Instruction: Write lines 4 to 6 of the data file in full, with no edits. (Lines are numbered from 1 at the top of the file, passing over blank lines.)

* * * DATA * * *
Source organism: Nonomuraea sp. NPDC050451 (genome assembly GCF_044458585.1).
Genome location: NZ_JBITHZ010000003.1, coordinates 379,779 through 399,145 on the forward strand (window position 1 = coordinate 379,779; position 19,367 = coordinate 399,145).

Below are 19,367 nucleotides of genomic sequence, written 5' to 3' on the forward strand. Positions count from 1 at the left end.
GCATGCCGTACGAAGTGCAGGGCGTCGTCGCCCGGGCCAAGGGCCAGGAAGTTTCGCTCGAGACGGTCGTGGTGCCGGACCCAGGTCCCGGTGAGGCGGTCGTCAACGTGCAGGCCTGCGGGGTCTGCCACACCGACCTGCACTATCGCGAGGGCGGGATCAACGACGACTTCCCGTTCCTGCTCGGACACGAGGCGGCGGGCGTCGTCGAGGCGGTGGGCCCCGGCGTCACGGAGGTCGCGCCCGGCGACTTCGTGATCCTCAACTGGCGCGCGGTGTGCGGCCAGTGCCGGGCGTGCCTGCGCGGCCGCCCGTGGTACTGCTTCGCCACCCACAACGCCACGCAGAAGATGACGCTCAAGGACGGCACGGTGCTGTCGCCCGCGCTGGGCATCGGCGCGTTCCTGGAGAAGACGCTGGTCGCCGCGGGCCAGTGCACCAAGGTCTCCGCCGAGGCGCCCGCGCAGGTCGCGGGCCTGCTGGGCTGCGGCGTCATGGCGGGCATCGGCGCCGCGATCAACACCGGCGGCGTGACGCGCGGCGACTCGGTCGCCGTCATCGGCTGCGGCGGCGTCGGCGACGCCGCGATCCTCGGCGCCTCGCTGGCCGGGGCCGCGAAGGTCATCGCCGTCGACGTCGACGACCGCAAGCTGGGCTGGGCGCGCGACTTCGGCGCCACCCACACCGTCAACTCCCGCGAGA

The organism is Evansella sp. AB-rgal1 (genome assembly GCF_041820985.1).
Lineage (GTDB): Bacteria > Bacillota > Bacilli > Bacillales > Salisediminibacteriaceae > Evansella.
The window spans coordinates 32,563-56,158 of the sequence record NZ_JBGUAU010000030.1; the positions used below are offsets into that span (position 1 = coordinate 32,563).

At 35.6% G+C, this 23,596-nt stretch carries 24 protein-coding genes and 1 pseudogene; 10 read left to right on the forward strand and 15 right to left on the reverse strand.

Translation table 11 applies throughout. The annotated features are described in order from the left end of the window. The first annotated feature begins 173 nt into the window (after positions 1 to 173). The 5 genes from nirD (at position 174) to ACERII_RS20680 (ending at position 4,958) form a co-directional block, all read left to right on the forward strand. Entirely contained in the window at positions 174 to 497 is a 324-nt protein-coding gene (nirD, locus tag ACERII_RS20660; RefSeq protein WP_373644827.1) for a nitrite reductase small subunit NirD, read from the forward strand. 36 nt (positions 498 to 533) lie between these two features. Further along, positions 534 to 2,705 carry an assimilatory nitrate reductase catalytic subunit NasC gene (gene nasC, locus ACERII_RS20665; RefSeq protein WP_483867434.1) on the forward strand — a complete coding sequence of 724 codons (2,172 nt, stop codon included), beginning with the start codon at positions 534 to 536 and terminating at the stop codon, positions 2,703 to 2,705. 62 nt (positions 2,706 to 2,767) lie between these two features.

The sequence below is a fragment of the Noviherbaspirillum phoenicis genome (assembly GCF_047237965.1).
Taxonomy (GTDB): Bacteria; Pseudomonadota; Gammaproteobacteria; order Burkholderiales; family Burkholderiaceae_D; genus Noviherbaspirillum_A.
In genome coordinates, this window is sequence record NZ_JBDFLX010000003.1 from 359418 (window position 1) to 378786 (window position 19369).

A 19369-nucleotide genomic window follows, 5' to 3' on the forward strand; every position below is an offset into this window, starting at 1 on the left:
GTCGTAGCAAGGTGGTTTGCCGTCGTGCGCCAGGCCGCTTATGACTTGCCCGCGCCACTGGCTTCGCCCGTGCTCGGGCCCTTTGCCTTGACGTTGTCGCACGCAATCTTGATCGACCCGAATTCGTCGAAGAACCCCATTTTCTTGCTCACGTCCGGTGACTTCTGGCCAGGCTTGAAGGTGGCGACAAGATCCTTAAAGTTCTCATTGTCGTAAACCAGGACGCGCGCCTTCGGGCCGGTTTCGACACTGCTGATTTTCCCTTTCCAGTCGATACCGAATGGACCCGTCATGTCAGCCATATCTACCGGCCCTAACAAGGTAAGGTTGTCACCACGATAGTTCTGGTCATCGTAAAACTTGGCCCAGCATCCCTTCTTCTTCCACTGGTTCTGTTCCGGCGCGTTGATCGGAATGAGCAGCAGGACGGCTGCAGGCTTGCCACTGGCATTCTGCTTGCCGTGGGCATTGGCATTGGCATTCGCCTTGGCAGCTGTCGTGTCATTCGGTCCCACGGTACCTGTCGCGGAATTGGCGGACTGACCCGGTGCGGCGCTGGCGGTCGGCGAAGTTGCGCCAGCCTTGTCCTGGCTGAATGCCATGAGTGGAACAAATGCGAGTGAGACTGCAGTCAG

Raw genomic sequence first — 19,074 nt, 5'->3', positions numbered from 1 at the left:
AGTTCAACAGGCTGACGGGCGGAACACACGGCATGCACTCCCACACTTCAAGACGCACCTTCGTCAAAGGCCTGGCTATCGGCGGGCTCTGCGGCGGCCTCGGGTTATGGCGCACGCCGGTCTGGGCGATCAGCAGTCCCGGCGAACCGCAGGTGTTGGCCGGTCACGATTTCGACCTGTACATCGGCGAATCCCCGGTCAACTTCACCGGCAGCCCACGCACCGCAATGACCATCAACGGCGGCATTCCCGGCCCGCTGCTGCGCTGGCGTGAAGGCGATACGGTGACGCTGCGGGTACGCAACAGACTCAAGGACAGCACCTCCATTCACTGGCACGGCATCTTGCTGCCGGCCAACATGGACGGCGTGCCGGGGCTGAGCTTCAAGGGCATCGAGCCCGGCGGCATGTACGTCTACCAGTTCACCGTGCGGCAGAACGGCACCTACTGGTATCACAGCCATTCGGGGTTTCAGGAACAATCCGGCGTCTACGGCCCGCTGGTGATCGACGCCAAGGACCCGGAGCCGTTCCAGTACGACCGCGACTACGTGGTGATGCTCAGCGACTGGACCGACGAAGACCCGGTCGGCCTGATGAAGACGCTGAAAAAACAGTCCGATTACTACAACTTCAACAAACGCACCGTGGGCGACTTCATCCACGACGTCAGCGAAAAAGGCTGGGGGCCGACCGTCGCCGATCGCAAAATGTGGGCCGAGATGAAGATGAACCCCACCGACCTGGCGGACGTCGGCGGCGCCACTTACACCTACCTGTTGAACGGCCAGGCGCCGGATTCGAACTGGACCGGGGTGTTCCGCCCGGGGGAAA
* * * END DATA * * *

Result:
GCATGCCGTACGAAGTGCAGGGCGTCGTCGCCCGGGCCAAGGGCCAGGAAGTTTCGCTCGAGACGGTCGTGGTGCCGGACCCAGGTCCCGGTGAGGCGGTCGTCAACGTGCAGGCCTGCGGGGTCTGCCACACCGACCTGCACTATCGCGAGGGCGGGATCAACGACGACTTCCCGTTCCTGCTCGGACACGAGGCGGCGGGCGTCGTCGAGGCGGTGGGCCCCGGCGTCACGGAGGTCGCGCCCGGCGACTTCGTGATCCTCAACTGGCGCGCGGTGTGCGGCCAGTGCCGGGCGTGCCTGCGCGGCCGCCCGTGGTACTGCTTCGCCACCCACAACGCCACGCAGAAGATGACGCTCAAGGACGGCACGGTGCTGTCGCCCGCGCTGGGCATCGGCGCGTTCCTGGAGAAGACGCTGGTCGCCGCGGGCCAGTGCACCAAGGTCTCCGCCGAGGCGCCCGCGCAGGTCGCGGGCCTGCTGGGCTGCGGCGTCATGGCGGGCATCGGCGCCGCGATCAACACCGGCGGCGTGACGCGCGGCGACTCGGTCGCCGTCATCGGCTGCGGCGGCGTCGGCGACGCCGCGATCCTCGGCGCCTCGCTGGCCGGGGCCGCGAAGGTCATCGCCGTCGACGTCGACGACCGCAAGCTGGGCTGGGCGCGCGACTTCGGCGCCACCCACACCGTCAACTCCCGCGAGA

The organism is Evansella sp. AB-rgal1 (genome assembly GCF_041820985.1).
Lineage (GTDB): Bacteria > Bacillota > Bacilli > Bacillales > Salisediminibacteriaceae > Evansella.